From July to September, Rep. Tom Davis (R), who is considered a top Republican candidate in the race to replace retiring Sen. John Warner (R), gave more than $14,000 in in-kind contributions from his “Tom Davis for Congress” political action committee to the re-election campaign of his wife, state Sen. Jeannemarie Devolites Davis (R).
Davis’ donations to his wife’s campaign — which is shaping up to be a competitive battle — came in a quarter where the Congressman’s disbursement total was $200 higher than his $222,700 in receipts.
Meanwhile popular former Gov. Mark Warner, the only Democrat in the race to replace Sen. Warner, raised more than $1 million in less than three weeks after announcing his candidacy last month.
Davis has not officially declared his intention to run for Warner’s seat. He has repeatedly said that his focus currently is concentrated on the re-election of his wife, and that an announcement about the Senate campaign would come sometime after Virginia’s legislative election in November.
But some state political observers say Davis’ Senate aspirations were dealt a setback when Virginia’s GOP central committee decided over the weekend that the Republican nominee for the race would be decided at a convention. Davis, with his more moderate social views, was expected to fare better in a primary contest than a convention, which is a smaller forum dominated by more conservative views.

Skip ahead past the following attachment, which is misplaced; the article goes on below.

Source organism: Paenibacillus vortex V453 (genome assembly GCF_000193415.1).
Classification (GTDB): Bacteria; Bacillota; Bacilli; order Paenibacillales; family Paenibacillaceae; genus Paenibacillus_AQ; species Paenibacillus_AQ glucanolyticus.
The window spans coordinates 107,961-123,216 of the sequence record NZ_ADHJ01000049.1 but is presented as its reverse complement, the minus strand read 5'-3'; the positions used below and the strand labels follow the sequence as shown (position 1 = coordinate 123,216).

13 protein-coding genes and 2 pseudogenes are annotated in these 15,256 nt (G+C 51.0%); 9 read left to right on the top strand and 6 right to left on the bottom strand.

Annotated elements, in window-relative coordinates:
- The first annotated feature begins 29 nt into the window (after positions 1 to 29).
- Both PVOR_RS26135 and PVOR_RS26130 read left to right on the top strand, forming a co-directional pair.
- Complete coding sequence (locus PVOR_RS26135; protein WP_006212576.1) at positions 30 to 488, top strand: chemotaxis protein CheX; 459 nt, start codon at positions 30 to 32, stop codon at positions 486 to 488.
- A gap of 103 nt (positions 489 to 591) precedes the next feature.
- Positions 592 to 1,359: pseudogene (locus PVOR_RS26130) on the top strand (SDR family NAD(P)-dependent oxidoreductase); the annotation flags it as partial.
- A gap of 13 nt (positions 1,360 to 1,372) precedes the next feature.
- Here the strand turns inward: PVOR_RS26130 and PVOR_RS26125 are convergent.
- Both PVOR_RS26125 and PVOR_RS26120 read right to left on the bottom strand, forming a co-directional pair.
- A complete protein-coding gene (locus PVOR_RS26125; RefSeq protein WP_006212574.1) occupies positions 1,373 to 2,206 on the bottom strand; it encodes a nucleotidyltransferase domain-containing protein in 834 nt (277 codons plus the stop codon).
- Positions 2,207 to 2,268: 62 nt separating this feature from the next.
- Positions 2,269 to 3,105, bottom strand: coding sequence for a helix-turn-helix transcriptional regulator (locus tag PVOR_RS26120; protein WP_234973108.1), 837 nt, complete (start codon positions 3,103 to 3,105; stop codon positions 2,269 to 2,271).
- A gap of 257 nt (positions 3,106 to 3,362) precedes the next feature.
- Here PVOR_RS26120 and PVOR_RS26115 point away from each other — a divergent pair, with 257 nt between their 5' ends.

Supporters for former Gov. Jim Gilmore (R), who is also expected to run for Senate, say the Congressman would be hard pressed to win the vote of party activists at a convention but Davis officials have brushed off mounting speculation that Davis is rethinking his Senate bid.
In the meantime, it appears that Republicans in Davis’ district are operating under the assumption that the Congressman will not be returning to the House in 2009. Keith Fimian, a businessman based in Oakton, has formed an exploratory committee for the race and reported more than $433,000 in cash on hand at the end of the third quarter, according to his Federal Election Commission filing.
— John McArdle